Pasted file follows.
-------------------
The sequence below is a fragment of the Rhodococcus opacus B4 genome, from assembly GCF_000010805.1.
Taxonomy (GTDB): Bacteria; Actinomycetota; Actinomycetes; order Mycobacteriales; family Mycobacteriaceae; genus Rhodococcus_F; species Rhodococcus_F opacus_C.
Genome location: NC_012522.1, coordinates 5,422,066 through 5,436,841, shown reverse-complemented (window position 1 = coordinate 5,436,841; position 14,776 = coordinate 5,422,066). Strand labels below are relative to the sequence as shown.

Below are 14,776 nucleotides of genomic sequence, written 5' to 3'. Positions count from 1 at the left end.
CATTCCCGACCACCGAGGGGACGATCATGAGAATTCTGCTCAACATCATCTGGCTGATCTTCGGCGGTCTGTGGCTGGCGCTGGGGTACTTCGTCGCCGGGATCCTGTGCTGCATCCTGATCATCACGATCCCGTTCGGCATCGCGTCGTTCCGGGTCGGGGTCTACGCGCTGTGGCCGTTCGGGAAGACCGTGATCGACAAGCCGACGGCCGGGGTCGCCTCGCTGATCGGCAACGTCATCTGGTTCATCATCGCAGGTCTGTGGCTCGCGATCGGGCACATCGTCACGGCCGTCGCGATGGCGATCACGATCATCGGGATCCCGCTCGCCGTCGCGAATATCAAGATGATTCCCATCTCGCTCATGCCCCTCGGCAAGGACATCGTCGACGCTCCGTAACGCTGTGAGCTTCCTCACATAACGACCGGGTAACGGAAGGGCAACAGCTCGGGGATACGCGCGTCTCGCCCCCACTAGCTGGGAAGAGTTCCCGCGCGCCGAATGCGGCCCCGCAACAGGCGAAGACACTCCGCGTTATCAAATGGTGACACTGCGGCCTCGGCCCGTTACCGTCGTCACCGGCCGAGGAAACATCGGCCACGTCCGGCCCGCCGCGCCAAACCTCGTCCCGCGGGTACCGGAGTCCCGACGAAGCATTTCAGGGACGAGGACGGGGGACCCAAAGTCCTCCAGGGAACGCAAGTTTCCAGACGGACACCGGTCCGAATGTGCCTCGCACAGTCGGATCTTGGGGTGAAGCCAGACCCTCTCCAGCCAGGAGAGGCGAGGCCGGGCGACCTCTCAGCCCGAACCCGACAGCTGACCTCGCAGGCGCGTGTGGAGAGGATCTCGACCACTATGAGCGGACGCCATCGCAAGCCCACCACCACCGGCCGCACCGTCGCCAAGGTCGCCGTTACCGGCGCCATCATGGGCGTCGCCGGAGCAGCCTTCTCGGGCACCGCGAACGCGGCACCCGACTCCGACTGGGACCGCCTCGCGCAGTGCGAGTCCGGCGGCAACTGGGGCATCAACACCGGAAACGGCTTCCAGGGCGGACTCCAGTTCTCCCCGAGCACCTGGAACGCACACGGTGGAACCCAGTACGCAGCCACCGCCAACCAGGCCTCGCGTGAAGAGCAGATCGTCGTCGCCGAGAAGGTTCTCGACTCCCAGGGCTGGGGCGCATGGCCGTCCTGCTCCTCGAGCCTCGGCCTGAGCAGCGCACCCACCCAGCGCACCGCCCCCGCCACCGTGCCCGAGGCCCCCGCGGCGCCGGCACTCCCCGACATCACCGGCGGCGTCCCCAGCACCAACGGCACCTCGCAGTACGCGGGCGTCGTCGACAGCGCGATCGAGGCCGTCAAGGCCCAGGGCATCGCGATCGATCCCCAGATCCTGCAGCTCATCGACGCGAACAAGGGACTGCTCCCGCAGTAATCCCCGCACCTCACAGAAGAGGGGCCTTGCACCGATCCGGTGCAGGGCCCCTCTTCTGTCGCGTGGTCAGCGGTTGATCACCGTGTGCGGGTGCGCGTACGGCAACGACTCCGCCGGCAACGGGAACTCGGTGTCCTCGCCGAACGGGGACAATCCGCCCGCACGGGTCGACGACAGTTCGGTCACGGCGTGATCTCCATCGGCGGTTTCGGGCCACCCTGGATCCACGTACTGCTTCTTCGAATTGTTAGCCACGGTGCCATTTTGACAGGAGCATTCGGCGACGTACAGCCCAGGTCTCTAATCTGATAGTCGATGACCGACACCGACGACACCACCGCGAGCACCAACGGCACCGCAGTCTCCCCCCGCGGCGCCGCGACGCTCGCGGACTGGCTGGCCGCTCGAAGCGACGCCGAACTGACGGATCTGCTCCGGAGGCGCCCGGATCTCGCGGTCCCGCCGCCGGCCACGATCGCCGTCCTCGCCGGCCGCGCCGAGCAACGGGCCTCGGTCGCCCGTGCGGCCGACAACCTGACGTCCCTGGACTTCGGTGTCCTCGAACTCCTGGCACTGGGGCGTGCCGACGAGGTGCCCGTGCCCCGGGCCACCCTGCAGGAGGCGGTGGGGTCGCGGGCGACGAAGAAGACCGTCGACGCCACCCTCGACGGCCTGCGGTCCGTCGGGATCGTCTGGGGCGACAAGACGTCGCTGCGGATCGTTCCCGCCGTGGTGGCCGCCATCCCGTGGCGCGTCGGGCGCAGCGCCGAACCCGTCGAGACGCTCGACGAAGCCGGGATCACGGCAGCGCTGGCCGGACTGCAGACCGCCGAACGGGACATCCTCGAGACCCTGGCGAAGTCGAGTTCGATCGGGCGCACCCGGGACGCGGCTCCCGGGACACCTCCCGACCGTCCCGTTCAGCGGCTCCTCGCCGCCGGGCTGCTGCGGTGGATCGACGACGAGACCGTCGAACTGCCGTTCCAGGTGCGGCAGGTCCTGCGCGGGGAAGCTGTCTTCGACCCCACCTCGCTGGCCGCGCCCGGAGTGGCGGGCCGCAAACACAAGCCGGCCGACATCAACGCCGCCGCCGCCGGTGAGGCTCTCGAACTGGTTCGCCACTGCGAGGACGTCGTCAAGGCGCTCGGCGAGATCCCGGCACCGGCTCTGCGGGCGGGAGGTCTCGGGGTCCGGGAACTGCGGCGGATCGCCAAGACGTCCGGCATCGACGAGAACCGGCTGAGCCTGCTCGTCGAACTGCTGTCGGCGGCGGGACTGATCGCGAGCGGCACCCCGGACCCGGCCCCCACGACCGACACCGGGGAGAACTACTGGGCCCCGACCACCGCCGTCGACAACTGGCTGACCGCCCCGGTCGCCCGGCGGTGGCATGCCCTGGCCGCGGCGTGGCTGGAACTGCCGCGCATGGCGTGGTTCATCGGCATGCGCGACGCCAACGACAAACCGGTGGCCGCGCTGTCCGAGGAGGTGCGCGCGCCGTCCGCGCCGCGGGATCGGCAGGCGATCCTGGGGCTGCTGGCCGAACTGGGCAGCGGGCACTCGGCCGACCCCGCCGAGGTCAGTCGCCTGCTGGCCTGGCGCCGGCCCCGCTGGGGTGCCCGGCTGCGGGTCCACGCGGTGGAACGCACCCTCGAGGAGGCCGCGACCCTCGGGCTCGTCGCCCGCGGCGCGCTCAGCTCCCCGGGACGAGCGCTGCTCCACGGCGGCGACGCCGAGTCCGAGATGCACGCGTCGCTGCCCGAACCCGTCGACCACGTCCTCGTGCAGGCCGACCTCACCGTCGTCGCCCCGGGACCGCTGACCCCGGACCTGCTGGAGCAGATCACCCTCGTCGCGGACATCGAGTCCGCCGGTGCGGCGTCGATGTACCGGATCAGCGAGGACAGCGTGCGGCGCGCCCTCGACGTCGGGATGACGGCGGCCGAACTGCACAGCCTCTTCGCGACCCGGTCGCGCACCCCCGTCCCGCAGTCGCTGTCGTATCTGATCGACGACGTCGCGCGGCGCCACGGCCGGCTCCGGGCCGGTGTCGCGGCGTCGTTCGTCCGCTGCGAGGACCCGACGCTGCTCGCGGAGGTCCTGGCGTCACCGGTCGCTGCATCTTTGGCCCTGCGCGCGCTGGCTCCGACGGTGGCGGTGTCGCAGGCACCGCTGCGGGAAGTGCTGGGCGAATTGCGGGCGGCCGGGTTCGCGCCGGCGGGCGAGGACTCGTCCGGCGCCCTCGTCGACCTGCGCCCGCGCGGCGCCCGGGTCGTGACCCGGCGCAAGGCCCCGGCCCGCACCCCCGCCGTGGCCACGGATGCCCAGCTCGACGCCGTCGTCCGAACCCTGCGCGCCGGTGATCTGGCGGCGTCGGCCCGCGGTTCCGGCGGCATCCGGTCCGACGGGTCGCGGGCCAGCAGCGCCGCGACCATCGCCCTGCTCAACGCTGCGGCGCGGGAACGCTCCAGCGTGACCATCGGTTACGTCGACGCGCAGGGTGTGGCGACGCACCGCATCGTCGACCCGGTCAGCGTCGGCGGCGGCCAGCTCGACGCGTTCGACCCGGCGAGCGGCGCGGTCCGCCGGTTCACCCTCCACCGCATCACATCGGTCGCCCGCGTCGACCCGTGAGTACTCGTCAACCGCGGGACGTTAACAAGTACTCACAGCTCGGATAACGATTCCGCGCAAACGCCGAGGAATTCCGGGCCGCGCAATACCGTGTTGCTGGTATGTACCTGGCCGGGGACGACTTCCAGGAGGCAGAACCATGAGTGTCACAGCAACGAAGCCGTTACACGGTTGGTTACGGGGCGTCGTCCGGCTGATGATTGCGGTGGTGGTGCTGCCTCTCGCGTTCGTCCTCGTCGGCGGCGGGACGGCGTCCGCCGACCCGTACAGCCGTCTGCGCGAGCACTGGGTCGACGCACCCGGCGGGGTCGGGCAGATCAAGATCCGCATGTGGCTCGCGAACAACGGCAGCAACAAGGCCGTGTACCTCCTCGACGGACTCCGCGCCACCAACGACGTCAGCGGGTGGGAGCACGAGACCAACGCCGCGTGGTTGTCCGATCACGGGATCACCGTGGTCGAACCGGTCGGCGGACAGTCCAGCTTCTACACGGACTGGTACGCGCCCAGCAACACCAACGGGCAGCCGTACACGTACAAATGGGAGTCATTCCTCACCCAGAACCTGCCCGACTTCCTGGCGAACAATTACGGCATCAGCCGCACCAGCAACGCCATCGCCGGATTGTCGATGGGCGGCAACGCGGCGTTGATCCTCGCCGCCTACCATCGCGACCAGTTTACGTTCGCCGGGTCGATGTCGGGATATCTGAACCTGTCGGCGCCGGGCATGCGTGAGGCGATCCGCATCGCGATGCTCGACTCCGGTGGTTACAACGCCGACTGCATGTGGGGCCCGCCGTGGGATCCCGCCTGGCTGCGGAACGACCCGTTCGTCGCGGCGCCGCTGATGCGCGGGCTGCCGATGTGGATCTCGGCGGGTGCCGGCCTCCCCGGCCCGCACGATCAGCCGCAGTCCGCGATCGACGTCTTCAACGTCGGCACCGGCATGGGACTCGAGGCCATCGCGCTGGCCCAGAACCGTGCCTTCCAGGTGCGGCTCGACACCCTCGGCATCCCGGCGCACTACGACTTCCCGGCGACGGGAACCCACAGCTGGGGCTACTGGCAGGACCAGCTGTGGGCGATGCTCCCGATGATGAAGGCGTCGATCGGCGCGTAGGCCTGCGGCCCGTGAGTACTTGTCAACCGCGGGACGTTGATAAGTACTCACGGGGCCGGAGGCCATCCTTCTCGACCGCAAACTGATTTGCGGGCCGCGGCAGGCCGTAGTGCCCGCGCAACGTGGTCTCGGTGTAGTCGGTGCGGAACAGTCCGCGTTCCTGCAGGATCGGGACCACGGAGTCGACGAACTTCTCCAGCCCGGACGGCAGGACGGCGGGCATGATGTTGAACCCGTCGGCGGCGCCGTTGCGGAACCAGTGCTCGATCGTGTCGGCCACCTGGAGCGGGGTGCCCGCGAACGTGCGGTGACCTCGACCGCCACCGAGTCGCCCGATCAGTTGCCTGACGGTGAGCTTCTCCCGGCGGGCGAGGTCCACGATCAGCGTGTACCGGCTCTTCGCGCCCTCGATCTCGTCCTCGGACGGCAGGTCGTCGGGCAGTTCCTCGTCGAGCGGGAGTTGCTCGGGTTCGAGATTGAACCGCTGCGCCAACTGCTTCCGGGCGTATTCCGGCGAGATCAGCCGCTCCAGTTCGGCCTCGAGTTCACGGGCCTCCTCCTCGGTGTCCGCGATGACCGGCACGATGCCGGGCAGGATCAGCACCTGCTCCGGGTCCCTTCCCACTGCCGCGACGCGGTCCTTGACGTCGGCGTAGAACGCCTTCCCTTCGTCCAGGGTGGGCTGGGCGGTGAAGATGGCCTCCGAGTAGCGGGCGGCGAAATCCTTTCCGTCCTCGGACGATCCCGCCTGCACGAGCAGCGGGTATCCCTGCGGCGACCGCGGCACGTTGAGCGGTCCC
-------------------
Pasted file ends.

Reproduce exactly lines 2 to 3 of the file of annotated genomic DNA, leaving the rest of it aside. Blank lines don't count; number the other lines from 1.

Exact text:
Taxonomy (GTDB): Bacteria; Actinomycetota; Actinomycetes; order Mycobacteriales; family Mycobacteriaceae; genus Rhodococcus_F; species Rhodococcus_F opacus_C.
Genome location: NC_012522.1, coordinates 5,422,066 through 5,436,841, shown reverse-complemented (window position 1 = coordinate 5,436,841; position 14,776 = coordinate 5,422,066). Strand labels below are relative to the sequence as shown.